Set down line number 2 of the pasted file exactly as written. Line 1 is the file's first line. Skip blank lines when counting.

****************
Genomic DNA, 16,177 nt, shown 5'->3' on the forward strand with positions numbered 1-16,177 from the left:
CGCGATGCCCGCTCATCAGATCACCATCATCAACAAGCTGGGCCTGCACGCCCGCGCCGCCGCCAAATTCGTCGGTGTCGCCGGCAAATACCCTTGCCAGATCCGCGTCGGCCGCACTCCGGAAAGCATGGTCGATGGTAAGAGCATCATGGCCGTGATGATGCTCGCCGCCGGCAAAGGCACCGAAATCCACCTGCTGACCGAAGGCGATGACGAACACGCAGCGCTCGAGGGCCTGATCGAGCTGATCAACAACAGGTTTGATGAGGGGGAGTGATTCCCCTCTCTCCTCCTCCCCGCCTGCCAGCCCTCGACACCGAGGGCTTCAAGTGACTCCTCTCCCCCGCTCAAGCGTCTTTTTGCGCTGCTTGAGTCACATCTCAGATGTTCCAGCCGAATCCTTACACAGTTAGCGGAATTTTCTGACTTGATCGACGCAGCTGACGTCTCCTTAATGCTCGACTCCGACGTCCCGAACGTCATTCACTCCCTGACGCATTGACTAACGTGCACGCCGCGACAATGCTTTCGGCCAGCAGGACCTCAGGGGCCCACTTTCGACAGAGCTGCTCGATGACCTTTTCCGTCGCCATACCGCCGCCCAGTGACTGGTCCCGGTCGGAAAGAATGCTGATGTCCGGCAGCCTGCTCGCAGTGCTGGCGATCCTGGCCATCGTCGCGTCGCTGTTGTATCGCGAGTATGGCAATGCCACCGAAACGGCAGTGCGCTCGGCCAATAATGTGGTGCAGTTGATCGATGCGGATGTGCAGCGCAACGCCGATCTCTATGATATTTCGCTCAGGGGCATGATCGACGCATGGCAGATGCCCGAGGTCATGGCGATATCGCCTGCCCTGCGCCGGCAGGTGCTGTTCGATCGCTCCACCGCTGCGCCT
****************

CGCGATGCCCGCTCATCAGATCACCATCATCAACAAGCTGGGCCTGCACGCCCGCGCCGCCGCCAAATTCGTCGGTGTCGCCGGCAAATACCCTTGCCAGATCCGCGTCGGCCGCACTCCGGAAAGCATGGTCGATGGTAAGAGCATCATGGCCGTGATGATGCTCGCCGCCGGCAAAGGCACCGAAATCCACCTGCTGACCGAAGGCGATGACGAACACGCAGCGCTCGAGGGCCTGATCGAGCTGATCAACAACAGGTTTGATGAGGGGGAGTGATTCCCCTCTCTCCTCCTCCCCGCCTGCCAGCCCTCGACACCGAGGGCTTCAAGTGACTCCTCTCCCCCGCTCAAGCGTCTTTTTGCGCTGCTTGAGTCACATCTCAGATGTTCCAGCCGAATCCTTACACAGTTAGCGGAATTTTCTGACTTGATCGACGCAGCTGACGTCTCCTTAATGCTCGACTCCGACGTCCCGAACGTCATTCACTCCCTGACGCATTGACTAACGTGCACGCCGCGACAATGCTTTCGGCCAGCAGGACCTCAGGGGCCCACTTTCGACAGAGCTGCTCGATGACCTTTTCCGTCGCCATACCGCCGCCCAGTGACTGGTCCCGGTCGGAAAGAATGCTGATGTCCGGCAGCCTGCTCGCAGTGCTGGCGATCCTGGCCATCGTCGCGTCGCTGTTGTATCGCGAGTATGGCAATGCCACCGAAACGGCAGTGCGCTCGGCCAATAATGTGGTGCAGTTGATCGATGCGGATGTGCAGCGCAACGCCGATCTCTATGATATTTCGCTCAGGGGCATGATCGACGCATGGCAGATGCCCGAGGTCATGGCGATATCGCCTGCCCTGCGCCGGCAGGTGCTGTTCGATCGCTCCACCGCTGCGCCT